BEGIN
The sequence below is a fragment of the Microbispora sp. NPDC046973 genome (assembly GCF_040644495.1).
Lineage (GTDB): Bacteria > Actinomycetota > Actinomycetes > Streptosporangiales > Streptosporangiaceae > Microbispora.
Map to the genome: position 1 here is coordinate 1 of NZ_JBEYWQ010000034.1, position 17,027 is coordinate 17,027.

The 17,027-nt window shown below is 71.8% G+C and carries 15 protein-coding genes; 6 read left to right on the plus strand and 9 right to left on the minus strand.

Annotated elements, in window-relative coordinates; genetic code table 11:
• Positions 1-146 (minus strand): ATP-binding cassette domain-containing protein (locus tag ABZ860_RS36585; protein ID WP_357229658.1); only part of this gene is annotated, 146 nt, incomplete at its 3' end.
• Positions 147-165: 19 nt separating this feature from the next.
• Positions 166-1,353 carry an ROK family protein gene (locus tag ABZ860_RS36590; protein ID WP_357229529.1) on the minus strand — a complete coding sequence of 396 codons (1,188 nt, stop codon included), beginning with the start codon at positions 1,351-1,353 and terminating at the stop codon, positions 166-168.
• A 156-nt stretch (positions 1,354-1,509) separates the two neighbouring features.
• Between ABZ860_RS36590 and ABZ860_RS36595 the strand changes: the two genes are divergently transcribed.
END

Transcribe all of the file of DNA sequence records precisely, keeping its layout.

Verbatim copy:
The sequence below is a fragment of the Microbispora sp. NPDC046973 genome (assembly GCF_040644495.1).
Lineage (GTDB): Bacteria > Actinomycetota > Actinomycetes > Streptosporangiales > Streptosporangiaceae > Microbispora.
Map to the genome: position 1 here is coordinate 1 of NZ_JBEYWQ010000034.1, position 17,027 is coordinate 17,027.

The 17,027-nt window shown below is 71.8% G+C and carries 15 protein-coding genes; 6 read left to right on the plus strand and 9 right to left on the minus strand.

Annotated elements, in window-relative coordinates; genetic code table 11:
• Positions 1-146 (minus strand): ATP-binding cassette domain-containing protein (locus tag ABZ860_RS36585; protein ID WP_357229658.1); only part of this gene is annotated, 146 nt, incomplete at its 3' end.
• Positions 147-165: 19 nt separating this feature from the next.
• Positions 166-1,353 carry an ROK family protein gene (locus tag ABZ860_RS36590; protein ID WP_357229529.1) on the minus strand — a complete coding sequence of 396 codons (1,188 nt, stop codon included), beginning with the start codon at positions 1,351-1,353 and terminating at the stop codon, positions 166-168.
• A 156-nt stretch (positions 1,354-1,509) separates the two neighbouring features.
• Between ABZ860_RS36590 and ABZ860_RS36595 the strand changes: the two genes are divergently transcribed.